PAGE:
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62,462.  Why, I’d like nothing better than to achieve some bold adventure, worthy of our trip.  (Adventure & Travel)  Aristophanes

 

 

5,472.  Not bound to swear allegiance to any master,

Wherever the wind takes me I travel as a visitor.  (Freedom & Swear & Master & Wind & Travel)  Horace, Epistles

 

 

78,791.  The unimaginable shock of speed and the ability to travel anywhere in the world.  (Invention & Travel)  The Genius of Invention II: Speed, BBC 2013

 

78,792.  The Steam Locomotive: Richard Trevithick 1804.  (Invention & Travel & Steam)  ibid.

 

78,793.  The Jet Engine: Sir Frank Whittle 1941.  (Invention & Travel & Steam)  ibid.

 

78,794.  Trevithick had shown how to use high-powered steam.  (Invention & Travel & Steam)  ibid.

 

78,795.  In 1930 he [Whittle] patented his design for the world’s first jet engine.  (Invention & Travel & Jet & Engine)  ibid. 

 

78,796.  Suck – Squeeze – Bang – Blow = thrust out the back.  (Invention & Travel & Jet & Engine)  ibid. 

 

78,797.  The modern jet engine contains thousands of parts.  (Invention & Travel & Jet & Engine)  ibid. 

 

78,798.  The incredible gift of locomotion.  (Invention & Travel)  ibid. 

 

 

91,625.  My idea of travel is downward travel really.  Getting to know where you are better and exploring feelings that you know more deeply.  Lucian Freud

 

 

91,626.  Travelling is the ruin of all happiness!  There’s no looking at a building here after seeing Italy.  Fanny Burney, English novelist and diarist

 

 

91,627.  I travelled among unknown men,

In lands beyond the sea;

Nor England!  did I know till then

What love I bore to thee.  William Wordsworth 1807

 

 

91,628.  A man travels the world in search of what he needs and returns home to find it.  George Moore, The Brook Kerith 1916

 

 

91,629.  ‘Is there anybody there?’ said the Traveller,

Knocking on the moonlit door;

And his horse in the silence champed the grasses

Of the forest’s ferny floor. Walter de la Mare 1873-1956, English poet and novelist, The Listeners 1912

 

Ay, they heard his foot upon the stirrup,

And the sound of iron on stone,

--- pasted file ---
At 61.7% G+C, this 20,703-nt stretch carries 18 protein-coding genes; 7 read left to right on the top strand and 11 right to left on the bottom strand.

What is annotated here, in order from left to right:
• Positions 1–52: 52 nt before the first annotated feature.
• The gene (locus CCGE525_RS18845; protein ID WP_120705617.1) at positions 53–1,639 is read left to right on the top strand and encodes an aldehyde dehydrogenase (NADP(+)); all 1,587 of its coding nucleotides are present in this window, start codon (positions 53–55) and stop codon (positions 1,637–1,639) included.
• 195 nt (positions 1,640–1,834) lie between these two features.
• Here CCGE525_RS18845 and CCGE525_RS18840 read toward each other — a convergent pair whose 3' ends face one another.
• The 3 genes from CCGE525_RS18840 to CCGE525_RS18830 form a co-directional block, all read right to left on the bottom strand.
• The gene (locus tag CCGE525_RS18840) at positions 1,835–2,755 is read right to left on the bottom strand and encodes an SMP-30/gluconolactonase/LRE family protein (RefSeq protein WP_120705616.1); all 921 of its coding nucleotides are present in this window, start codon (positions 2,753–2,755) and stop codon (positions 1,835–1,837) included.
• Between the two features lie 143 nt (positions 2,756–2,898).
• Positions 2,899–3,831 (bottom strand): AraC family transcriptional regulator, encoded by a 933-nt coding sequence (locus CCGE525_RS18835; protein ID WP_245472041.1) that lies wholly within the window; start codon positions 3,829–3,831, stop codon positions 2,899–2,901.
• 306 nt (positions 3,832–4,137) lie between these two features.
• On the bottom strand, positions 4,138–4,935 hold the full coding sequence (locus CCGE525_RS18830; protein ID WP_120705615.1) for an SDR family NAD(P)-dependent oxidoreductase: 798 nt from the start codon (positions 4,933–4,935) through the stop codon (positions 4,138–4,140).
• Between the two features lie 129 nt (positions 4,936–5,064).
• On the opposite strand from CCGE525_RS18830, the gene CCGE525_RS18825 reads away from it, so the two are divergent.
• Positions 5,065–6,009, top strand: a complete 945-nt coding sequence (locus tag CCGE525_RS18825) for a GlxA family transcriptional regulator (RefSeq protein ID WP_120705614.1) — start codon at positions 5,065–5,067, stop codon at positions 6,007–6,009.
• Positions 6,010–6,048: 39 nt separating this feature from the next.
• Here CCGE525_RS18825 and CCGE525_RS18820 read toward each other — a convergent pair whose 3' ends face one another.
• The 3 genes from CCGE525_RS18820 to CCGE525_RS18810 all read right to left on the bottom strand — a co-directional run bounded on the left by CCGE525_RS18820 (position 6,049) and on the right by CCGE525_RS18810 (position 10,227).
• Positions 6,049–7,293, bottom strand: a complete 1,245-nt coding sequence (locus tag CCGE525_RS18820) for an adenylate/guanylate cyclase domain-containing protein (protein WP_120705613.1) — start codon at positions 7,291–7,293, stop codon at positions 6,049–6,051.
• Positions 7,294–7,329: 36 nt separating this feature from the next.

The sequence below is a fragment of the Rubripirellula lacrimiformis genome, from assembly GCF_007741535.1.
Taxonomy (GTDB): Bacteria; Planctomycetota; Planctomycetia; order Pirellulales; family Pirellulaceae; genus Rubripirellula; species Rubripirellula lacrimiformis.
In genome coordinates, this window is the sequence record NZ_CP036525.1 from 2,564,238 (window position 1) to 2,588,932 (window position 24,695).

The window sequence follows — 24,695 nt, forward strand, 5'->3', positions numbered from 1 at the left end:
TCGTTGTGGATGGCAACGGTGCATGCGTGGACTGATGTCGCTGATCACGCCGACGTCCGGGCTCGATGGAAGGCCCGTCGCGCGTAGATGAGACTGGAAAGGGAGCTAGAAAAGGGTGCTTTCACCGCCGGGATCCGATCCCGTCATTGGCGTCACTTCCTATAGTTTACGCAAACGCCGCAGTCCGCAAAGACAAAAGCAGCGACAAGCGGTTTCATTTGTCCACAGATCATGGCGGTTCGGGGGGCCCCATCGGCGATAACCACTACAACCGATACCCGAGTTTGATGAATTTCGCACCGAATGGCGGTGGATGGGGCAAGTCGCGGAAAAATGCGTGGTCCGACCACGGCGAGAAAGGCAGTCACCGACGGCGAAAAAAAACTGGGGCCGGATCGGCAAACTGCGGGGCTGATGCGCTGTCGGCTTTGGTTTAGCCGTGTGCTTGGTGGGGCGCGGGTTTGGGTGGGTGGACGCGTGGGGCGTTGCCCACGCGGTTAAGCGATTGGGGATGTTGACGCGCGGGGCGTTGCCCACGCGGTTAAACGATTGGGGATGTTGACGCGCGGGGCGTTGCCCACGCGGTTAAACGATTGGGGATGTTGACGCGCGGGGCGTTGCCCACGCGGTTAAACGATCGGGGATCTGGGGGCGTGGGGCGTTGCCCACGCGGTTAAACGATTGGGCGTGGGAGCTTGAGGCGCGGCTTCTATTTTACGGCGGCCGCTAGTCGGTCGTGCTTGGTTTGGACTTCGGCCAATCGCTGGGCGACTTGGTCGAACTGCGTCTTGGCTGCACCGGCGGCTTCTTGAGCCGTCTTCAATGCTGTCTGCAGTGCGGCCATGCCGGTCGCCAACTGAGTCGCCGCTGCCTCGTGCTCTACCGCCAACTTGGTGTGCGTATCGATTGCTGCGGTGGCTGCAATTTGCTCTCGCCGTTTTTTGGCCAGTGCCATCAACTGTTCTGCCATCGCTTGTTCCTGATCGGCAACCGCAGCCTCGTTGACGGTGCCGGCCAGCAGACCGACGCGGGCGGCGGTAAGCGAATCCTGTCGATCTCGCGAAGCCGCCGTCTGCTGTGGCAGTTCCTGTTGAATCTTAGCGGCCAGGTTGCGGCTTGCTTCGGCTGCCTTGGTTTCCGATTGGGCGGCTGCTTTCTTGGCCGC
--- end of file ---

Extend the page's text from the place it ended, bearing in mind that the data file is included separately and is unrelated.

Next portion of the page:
And how the silence surged softly backward,

When the plunging hoofs were gone.  ibid.

 

 

91,630.  Villages skipped, towns and cities jumped – always somebody else’s horizon!  Kenneth Grahame, The Wind in the Willows

 

 

91,631.  Afoot and light-hearted I take to the open road,

Healthy, free, the world before me,

The long brown path before me leading wherever I choose.  (Travel & Journey & Tramp)  Walt Whitman, Song of the Open Road 1871

 

 

91,632.  For my part, I travel not to go anywhere, but to go.  I travel for travel’s sake.  The great affair is to move.  Robert Louis Stevenson, Travels with a Donkey 1879

 

 

91,633.  To travel hopefully is a better thing that to arrive, and the true success is to labour.  Robert Louis Stevenson, Virginibus Puerisque 1881

 

 

91,634.  So it is in travelling; a man must carry knowledge with him, if he would bring home knowledge.  (Travel & Knowledge)  Samuel Johnson

 

 

91,635.  Worth seeing, but not worth going to see.  (Travel & See)  Samuel Johnson, of Giant’s Causeway

 

 

91,642.  The use of traveling is to regulate imagination by reality, and instead of thinking how things may be, to see them as they are. Samuel Johnson

 

 

91,636.  Must I serve a long apprenticehood

To foreign passages, and in the end,

Having my freedom, boast of nothing else

But that I was a journeyman to grief?  (Travel & Journey)  William Shakespeare, Richard II I iii 271

 

 

91,637.  A good traveler is one who does not know where he is going to, and a perfect traveler does not know where he came from.  Lin Yutang, The Importance of Living 1938

 

91,638.  The traveller ... [can] get the greatest joy of travel even without going to the mountains, by staying at home and watching and going about the field to watch a smiling cloud, or a dog, or a hedge, or a lonely tree.  ibid.

 

 

91,640.  Commuter – one who spends his life

In riding to and from his wife;

A man who shaves and takes a train,

And then rides back to shave again.  (Travel & Journey & Train)  E B White, The Commuter 1982

 

 

91,641.  ‘A splendid afternoon to set out!’ said one of the friends who was seeing me off, peering at the rain and rolling up the window.  (Travel & Journey)  Patrick Leigh Fermor, Loose as the Wind

 

91,642.  It was still a couple of hours till dawn when we dropped anchor in the Hook of Holland.  Snow covered everything and the flakes blew in a slant across the cones of the lamps and confused the glowing discs that spaced out the untroden quay.  I hadn’t known that Rotterdam was a few miles inland.  I was still the only passenger on the train and this solitary entry, under cover of night and hushed by snow, completed the illusion that I was slipping into Rotterdam, and into Europe, through a secret door.  (Travel & Journey)  ibid.

 

 

83,403.  58% of commuting workers experience road rage.  (Numbers & Roads & Travel)  Numbers Game: What Drives You Crazy?

 

 

90,536.  One may know the world without going out of doors.

One may see the Way of Heaven without looking through windows.

The further one goes, the less one knows.  (Daoism & Travel)  Lao Tzu, Tao-te Ching 

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